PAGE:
With the aging of post baby boomers our country’s population of elderly has risen dramatically, particularly in Maine. Maine.gov reports that 14% of Maine’s population is age 65 or above. Projections show that by 2030, over 22 percent of Mainers will be past traditional retirement age. This creates a number of challenges for families and for medical and social service providers who want to ensure optimal health and quality of life for people as they age.
While information is readily available about physical health concerns as we get older, we tend to be less aware of issues regarding mental health, substance use disorders, and risk of suicide among those over age 65. According to the World Health Organization (WHO), the most common mental health disorders in this age group are dementia and depression. Anxiety disorders affect 3.8% of the elderly population, substance use problems affect almost 1%, and around a quarter of deaths from self-harm are among those aged 60 or above.
Perhaps most staggering is the American Psychological Association’s estimate that 20.4% of all people over 65 live with a mental health disorder.
There are a great many factors that contribute to mental health challenges among the aging. We know that post retirement financial difficulties can be stress-inducing. We know that increasing physical limitations, like hearing or sight loss, are difficult to accept and may lead to loss of independence. We expect that this age group will experience more bereavement as they are more likely to experience the loss of friends and loved ones.
Those who serve the elderly understand the interconnectedness of physical and mental wellbeing. For example, the loss of physical mobility/independence as a result of aging can lead to higher levels of depression, and higher levels of depression may further reduce mobility/independence.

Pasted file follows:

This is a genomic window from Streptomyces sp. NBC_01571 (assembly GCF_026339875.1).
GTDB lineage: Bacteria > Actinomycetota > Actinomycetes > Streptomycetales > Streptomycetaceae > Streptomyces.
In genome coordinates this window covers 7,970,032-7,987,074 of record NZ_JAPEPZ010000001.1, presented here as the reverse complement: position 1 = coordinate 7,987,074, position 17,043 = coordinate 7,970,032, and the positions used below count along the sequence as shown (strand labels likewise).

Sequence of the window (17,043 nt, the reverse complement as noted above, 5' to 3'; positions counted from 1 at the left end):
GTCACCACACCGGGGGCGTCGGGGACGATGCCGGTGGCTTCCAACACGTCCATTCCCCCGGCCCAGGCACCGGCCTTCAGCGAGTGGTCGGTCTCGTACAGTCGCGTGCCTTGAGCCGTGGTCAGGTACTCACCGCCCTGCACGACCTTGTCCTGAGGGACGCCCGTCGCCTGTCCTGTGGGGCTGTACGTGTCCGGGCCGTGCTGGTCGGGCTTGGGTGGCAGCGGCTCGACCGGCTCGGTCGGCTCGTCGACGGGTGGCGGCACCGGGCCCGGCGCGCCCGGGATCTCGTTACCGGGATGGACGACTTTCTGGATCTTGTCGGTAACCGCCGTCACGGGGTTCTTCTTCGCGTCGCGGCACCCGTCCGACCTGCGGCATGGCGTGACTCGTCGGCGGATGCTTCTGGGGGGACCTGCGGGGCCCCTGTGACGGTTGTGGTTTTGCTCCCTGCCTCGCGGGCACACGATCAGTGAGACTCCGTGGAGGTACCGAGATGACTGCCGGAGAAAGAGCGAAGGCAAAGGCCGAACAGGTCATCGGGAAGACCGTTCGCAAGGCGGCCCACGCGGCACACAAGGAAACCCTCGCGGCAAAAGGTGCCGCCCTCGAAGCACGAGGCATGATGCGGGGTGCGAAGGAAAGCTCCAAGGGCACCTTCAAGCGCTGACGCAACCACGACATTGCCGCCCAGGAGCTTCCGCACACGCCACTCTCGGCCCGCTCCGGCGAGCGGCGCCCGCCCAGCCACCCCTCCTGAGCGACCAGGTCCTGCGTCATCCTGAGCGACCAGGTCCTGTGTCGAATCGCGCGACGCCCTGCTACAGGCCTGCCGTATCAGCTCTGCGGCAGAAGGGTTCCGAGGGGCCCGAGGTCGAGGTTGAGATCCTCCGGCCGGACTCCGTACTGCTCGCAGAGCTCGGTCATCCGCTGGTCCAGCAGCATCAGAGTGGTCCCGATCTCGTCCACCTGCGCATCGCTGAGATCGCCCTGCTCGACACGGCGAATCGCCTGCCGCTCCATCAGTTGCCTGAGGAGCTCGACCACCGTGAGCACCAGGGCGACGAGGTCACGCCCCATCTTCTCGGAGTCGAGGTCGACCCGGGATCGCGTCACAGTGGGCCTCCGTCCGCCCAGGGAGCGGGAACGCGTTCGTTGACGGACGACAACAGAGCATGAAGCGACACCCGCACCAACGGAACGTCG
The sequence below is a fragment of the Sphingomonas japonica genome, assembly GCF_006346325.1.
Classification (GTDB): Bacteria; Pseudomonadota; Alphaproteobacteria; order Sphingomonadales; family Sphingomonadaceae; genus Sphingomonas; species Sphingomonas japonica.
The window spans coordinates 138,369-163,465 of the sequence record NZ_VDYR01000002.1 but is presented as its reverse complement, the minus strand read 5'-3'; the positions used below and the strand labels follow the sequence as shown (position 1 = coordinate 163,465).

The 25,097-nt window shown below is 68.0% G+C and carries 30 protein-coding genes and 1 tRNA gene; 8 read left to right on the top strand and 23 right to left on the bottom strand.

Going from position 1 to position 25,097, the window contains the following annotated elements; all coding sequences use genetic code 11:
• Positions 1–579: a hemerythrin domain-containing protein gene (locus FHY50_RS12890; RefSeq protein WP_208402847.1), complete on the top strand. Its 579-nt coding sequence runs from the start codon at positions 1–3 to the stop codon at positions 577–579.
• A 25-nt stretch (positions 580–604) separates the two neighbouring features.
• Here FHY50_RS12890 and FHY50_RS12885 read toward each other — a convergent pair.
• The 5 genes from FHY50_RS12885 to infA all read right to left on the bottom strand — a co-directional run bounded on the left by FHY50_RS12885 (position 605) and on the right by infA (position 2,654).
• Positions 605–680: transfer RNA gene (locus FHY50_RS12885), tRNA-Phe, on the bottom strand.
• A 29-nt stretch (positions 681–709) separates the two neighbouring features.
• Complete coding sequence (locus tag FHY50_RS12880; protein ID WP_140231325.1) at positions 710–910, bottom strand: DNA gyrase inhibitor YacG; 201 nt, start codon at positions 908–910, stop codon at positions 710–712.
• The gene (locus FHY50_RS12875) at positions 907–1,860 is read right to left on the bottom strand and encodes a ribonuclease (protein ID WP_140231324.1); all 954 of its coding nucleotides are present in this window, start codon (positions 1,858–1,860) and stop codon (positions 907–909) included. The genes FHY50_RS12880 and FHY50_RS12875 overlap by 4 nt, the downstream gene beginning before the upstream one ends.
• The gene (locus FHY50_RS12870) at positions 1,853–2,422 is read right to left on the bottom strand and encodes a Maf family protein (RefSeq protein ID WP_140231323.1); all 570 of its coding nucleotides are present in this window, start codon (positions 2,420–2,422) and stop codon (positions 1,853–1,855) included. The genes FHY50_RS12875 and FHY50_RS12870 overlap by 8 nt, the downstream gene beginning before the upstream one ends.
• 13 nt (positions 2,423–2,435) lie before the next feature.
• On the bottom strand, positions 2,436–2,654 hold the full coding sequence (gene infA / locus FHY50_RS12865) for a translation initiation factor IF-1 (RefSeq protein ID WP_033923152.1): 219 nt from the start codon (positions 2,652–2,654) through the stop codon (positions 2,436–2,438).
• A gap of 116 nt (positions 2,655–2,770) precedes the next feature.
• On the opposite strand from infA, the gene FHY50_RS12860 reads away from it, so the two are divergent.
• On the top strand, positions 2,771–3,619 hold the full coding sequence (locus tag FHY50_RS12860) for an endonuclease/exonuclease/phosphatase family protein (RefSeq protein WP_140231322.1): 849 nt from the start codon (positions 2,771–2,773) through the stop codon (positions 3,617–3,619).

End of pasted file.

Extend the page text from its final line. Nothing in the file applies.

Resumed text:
Practicing some of the most basic forms of self-care can have a very positive impact on both physical and mental wellbeing. Maintaining the right fluid intake, eating healthy and exercising daily are important to overall health and well-being. There are especially crucial benefits to maintaining a regular sleep schedule because it is not uncommon for this age group to become “night owls” or overly sleepy during periods of depression.
It’s important for everyone as they age to have a feeling of purpose in their lives. In fact, increasing opportunities for socialization can have a positive impact on mental health. There are few more precarious conditions for one’s mental health than not having a compelling reason to get out of bed in the morning. This is why volunteer and mentoring opportunities can be invaluable as we age. “The value of peer support or socializing with others who are the same age and have shared experiences cannot be understated,” said Heather Norris, LCSW, Outpatient Clinician at Maine Behavioral Healthcare.
We also know how hard it can be to locate quality mental health care for seniors and their families. At Maine Behavioral Healthcare (MBH), we understand that this period in life is a time of increased vulnerability. MBH team’s goals are to identify the nature and causes of common problems, to use the most effective treatments available to help restore mental health, and to discover strategies that enhance resilience and better manage the distinctive stressors of late life.
“To help meet the needs of older adults with complex needs, Maine Behavioral Healthcare has Behavioral Health Homes. This model is similar to case management, providing a case manager, peer support specialist, and nurse care manager to work closely with primary care providers. We also have behavioral health clinicians embedded in practices to provide true mind-body care at the doctor’s office. This helps reduce stigma and barriers to mental health care because patients are already being seen in the practice,” said Norris.
Please contact us today: 844-292-0111 to find out more about elder services or send us an e-mail at Info@MaineBehavioralHealthcare.org